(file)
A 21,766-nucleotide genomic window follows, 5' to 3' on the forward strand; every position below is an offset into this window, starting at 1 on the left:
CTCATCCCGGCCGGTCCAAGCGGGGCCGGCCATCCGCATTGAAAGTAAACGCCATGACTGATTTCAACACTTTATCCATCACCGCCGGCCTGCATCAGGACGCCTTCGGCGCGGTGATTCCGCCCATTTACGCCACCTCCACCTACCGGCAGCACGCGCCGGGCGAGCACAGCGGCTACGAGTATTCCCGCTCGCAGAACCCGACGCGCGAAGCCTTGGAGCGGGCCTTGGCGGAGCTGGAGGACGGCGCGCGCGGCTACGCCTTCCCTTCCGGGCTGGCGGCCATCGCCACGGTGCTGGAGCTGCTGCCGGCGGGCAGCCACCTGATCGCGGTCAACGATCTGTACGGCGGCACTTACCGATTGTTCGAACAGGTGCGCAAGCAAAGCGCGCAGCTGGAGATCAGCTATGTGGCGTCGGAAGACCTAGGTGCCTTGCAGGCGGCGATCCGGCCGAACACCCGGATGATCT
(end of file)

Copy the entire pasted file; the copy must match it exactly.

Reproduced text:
A 21,766-nucleotide genomic window follows, 5' to 3' on the forward strand; every position below is an offset into this window, starting at 1 on the left:
CTCATCCCGGCCGGTCCAAGCGGGGCCGGCCATCCGCATTGAAAGTAAACGCCATGACTGATTTCAACACTTTATCCATCACCGCCGGCCTGCATCAGGACGCCTTCGGCGCGGTGATTCCGCCCATTTACGCCACCTCCACCTACCGGCAGCACGCGCCGGGCGAGCACAGCGGCTACGAGTATTCCCGCTCGCAGAACCCGACGCGCGAAGCCTTGGAGCGGGCCTTGGCGGAGCTGGAGGACGGCGCGCGCGGCTACGCCTTCCCTTCCGGGCTGGCGGCCATCGCCACGGTGCTGGAGCTGCTGCCGGCGGGCAGCCACCTGATCGCGGTCAACGATCTGTACGGCGGCACTTACCGATTGTTCGAACAGGTGCGCAAGCAAAGCGCGCAGCTGGAGATCAGCTATGTGGCGTCGGAAGACCTAGGTGCCTTGCAGGCGGCGATCCGGCCGAACACCCGGATGATCT